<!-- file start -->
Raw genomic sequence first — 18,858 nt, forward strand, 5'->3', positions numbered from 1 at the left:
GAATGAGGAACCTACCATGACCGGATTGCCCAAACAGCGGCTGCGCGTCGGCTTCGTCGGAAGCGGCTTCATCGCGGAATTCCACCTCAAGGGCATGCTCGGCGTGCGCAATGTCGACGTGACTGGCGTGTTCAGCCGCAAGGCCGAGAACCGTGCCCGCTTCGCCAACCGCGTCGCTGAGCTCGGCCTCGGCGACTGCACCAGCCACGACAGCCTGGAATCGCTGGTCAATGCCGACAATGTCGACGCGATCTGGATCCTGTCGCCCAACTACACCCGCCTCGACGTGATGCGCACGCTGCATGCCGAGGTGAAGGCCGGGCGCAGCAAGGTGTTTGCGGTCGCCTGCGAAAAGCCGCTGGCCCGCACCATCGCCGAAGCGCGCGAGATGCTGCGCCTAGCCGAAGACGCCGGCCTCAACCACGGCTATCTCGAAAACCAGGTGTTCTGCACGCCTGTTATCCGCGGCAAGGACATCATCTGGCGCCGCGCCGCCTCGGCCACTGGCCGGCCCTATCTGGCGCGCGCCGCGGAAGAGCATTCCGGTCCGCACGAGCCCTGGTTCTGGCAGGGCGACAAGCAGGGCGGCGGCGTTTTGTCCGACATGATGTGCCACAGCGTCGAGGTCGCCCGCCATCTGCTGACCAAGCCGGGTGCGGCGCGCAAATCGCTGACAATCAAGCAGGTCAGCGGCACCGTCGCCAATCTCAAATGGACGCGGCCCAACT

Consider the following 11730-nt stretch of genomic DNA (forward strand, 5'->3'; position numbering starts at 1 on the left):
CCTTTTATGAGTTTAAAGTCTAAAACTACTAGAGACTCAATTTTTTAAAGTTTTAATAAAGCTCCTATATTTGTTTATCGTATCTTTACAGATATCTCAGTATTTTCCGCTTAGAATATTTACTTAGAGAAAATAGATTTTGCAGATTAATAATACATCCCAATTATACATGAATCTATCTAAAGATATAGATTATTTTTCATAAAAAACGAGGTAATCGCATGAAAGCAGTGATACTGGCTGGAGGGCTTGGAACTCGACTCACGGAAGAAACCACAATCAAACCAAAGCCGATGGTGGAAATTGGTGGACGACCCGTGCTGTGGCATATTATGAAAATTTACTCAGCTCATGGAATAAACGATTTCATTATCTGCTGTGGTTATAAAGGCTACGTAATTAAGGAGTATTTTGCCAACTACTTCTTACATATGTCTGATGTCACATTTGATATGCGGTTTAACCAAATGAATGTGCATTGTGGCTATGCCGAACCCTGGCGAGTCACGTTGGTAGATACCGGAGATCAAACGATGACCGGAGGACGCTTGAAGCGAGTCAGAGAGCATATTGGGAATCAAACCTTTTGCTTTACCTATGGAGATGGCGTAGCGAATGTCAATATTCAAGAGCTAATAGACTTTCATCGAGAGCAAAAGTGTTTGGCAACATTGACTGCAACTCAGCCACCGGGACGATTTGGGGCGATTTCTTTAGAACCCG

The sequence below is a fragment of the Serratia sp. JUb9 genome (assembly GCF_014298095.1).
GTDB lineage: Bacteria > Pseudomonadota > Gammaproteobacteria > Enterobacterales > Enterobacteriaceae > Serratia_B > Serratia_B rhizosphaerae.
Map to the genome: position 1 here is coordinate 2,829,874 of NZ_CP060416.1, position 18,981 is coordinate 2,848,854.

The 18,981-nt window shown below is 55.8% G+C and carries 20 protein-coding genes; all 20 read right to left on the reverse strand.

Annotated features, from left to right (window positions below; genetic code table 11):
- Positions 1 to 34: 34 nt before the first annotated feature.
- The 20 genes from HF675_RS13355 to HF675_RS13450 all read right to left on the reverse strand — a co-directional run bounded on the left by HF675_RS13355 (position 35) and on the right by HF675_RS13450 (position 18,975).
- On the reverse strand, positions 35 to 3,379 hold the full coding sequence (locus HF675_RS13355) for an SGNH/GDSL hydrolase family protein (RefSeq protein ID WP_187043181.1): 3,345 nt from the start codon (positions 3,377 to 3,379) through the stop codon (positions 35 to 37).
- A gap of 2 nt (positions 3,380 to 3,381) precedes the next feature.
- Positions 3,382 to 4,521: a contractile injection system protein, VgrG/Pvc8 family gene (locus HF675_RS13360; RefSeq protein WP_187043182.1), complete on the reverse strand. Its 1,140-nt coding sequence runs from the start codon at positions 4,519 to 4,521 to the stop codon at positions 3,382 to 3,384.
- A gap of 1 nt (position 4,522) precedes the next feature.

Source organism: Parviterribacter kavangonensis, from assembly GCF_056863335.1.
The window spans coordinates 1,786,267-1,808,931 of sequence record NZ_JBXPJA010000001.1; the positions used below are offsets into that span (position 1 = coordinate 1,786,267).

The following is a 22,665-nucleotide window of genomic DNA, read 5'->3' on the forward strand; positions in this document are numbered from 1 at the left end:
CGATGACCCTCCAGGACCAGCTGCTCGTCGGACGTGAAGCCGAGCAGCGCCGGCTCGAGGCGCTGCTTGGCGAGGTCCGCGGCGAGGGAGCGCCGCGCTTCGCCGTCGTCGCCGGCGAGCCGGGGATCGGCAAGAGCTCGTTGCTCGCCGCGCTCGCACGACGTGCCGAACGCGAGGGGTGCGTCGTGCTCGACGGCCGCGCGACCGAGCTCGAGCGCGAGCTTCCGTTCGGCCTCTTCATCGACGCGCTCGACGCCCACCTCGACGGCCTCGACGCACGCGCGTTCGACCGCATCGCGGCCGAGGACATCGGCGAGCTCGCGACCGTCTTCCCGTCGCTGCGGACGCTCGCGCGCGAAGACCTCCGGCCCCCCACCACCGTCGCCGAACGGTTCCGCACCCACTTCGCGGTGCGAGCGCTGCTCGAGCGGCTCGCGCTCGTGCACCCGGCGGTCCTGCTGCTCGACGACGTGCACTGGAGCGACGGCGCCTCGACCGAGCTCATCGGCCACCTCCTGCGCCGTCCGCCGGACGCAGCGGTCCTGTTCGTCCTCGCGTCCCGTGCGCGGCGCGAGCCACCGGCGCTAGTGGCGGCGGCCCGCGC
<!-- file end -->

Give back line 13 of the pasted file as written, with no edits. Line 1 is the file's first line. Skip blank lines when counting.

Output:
- A gap of 2 nt (positions 3,380 to 3,381) precedes the next feature.